How to Prevent Becoming a CRM Failure Statistic

The statistics are daunting. A series of surveys by various analyst and consulting groups over two decades have found that CRM implementations have failed between 18 and 70 percent of the time. Worse, the numbers didn't get better with time. For example, AMR Research, found that 31 percent of the projects failed. Years later a survey by Forrester Research, found a 47 percent failure rate.

That's grim, but it means less than it implies. First, the surveys were conducted with a number of different methodologies and each of them had a different definition of "failure"—from utter, complete failure to a working project that exceeded time and budget and didn't deliver expected objectives.

More importantly, the numbers underline a key fact about CRM implementations. Success is critically tied to execution at all stages of the project. Anecdotally, the companies that executed well from design to roll-out had much better rates of success. The ones that began without sufficient planning or took their eye off the ball were likely to end up with anything from a disappointing CRM project to roadkill.

This isn't exactly a secret. CRM professionals have been preaching this for years, but still a lot of companies aren't getting the message and are ending up with expensive failures as a result. Generally those failures trace back to the same short list of causes.

"What's amazing to me is that a lot of those factors haven't changed over time," says Robert Gorin, a senior director at Getzler Henrich and Associates, a New York city consultancy. "A lot of basic blocking and tackling is still a big issue."

"Success or failure of a CRM project is not one single thing," says Michael Krigsman, CEO of CXO Talk, a Brookline, MA, media and consultancy. "It's the bringing together of many different functions."

Now granted, successful enterprise software execution, day-in and day-out, is one of the toughest jobs in business. But a host of successful CRM implementations show that it can be done. It's a matter of knowing what to pay attention to and then rigorously planning, executing, measuring, revising and starting over again.

The first step in avoiding CRM software failure is to have a clearly defined business strategy and a clear knowledge of how your CRM project's goals directly support that strategy. A poor conception in the beginning may not be the most common reason a CRM project fails, but it is one of the hardest to fix. If you don't know exactly what you're doing you're probably not going to do it very well.

"You want to achieve clarity around your goals," says Krigsman. "You want to achieve clarity around goals, expectations, requirements and scope. This is project management 101. The greater the degree of clarity, the more likely the project will succeed."

"What are your business goals and what are the metrics?" Krigsman continues. "Are you trying to reduce contract cycle time? Boost sales efficiency? Raise customer satisfaction? Reduce hold time in the call center?"

"These are all concrete results and it's essential to have concrete outcomes."

Your goals should determine your tools. There are dozens, if not hundreds, of CRM software tools available from elaborate, complete systems to single-purpose programs that do only a small but highly focused part of the job. It's important that your tools match and support your goals.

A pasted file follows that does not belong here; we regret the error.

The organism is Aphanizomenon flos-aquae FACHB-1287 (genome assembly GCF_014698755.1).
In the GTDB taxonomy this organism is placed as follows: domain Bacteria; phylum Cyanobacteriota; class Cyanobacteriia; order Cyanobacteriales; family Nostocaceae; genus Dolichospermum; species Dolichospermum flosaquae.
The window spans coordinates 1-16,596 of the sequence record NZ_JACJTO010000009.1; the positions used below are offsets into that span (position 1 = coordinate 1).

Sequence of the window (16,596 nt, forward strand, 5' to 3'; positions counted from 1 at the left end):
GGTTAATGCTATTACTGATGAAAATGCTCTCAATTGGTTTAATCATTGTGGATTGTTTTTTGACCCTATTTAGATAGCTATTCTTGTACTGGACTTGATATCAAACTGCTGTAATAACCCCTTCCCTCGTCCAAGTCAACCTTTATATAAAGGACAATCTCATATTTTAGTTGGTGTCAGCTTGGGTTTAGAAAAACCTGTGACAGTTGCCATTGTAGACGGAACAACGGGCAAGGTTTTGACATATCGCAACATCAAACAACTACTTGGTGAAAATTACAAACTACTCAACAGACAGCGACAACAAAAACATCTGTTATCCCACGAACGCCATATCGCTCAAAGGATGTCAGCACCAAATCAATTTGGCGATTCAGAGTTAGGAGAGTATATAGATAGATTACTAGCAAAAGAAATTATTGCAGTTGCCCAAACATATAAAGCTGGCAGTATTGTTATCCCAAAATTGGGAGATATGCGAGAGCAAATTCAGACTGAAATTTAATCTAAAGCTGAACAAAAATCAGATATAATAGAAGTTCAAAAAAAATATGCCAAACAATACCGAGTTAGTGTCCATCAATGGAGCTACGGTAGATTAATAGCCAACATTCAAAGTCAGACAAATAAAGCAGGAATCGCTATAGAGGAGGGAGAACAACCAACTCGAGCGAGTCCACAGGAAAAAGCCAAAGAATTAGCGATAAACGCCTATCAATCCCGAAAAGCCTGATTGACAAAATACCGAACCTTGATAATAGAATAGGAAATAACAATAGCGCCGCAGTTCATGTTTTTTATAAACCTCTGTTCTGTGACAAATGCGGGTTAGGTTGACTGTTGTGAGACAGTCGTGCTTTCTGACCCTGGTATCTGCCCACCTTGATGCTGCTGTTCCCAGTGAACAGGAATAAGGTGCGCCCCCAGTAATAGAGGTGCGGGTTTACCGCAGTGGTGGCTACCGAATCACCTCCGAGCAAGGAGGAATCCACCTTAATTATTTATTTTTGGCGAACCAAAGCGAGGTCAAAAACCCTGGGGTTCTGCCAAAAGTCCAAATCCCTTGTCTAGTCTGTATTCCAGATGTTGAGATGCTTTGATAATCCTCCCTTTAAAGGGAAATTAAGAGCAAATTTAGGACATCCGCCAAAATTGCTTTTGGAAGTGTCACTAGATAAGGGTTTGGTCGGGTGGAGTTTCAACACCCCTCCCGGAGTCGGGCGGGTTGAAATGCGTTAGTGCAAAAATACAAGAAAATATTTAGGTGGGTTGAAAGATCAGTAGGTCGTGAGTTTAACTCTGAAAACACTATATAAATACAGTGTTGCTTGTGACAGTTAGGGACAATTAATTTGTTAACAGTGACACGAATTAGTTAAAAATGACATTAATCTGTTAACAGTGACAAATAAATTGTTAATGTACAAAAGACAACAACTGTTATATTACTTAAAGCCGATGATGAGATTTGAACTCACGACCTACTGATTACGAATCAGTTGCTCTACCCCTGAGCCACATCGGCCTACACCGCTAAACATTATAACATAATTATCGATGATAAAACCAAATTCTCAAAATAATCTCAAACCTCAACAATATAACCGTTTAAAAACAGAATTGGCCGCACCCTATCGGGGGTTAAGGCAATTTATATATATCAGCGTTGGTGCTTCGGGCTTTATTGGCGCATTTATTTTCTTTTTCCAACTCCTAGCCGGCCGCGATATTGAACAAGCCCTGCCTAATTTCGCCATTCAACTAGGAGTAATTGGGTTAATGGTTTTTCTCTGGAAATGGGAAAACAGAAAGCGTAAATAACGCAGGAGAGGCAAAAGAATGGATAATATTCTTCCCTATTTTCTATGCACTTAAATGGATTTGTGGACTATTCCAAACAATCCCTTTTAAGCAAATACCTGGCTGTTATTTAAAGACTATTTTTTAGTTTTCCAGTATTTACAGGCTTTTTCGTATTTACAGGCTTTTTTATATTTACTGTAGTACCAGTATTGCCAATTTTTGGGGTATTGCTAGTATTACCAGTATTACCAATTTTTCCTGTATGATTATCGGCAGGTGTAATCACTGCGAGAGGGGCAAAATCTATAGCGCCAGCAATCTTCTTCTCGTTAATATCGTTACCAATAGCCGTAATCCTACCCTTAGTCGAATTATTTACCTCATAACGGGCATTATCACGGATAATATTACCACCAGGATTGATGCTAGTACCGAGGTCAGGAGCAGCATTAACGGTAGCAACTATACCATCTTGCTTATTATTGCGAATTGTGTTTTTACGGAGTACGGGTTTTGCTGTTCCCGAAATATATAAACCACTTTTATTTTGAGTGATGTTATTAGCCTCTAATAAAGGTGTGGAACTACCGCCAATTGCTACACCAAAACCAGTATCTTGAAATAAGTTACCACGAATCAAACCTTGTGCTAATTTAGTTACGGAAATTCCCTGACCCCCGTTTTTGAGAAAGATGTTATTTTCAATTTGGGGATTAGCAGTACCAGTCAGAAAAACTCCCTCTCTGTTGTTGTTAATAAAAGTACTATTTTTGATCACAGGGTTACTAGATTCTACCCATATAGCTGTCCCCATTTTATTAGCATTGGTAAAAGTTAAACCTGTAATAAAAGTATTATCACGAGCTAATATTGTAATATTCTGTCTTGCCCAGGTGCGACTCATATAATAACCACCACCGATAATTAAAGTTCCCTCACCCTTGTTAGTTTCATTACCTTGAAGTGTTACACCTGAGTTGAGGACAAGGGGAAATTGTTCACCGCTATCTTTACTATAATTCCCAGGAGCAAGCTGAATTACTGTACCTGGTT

This isn't as easy as it sounds. Customer Relationship Management systems have developed from diverse roots with emphasis on different parts of the process. As a result they tend to be stronger in some areas than others. If you try to use a tool whose major strength is in supporting the sales force to improve the hold time in the call center you're going to work a lot harder than you need to while lessening the chances of a successful implementation.

However the experts agree that CRM "non-successes" generally don't arise directly from the tools. The wrong tools can make it harder, but most of the time the causes of failure lie in the people and the process.

Fundamentally CRM is an interactive process. It involves people interacting with software through process automation to achieve a goal. The people are by far the most variable part of the project and leaving them out of the process, or skimping on the people issues is a classic recipe for CRM disaster.

People problems tend to come in two basic flavors. One of them is a lack of full-on commitment at the top. CRM projects need champions in the executive suite, people who believe in what you're trying to do and will support it to the hilt. The other people problem is at the other end of the scale. A major cause of CRM failures is that the work force doesn't buy-in and use the system.

This second problem is probably the most time-consuming, at least in terms of managerial talent, of all the difficulties with CRM implementations. The cure is to apply a change management program that begins by interacting early and often with the people who will use the system.

Get their input right from the beginning, listen to their concerns and design suggestions and get them on board with the project from the beginning. Showcasing benefits to each user role, providing incentives and implementing a change management program are very influential in winning over reluctant users.

Finally, there is execution in all phases of the CRM project. This is the day-to-day process of keeping everything on track and running smoothly. CRM deployments tend to be big and complicated and need a lot of management attention. Without it a CRM project can slide into failure with frightening rapidity.

None of this is rocket science and none of it is a state secret. Instead it is, as Gorin says "basic blocking and tackling."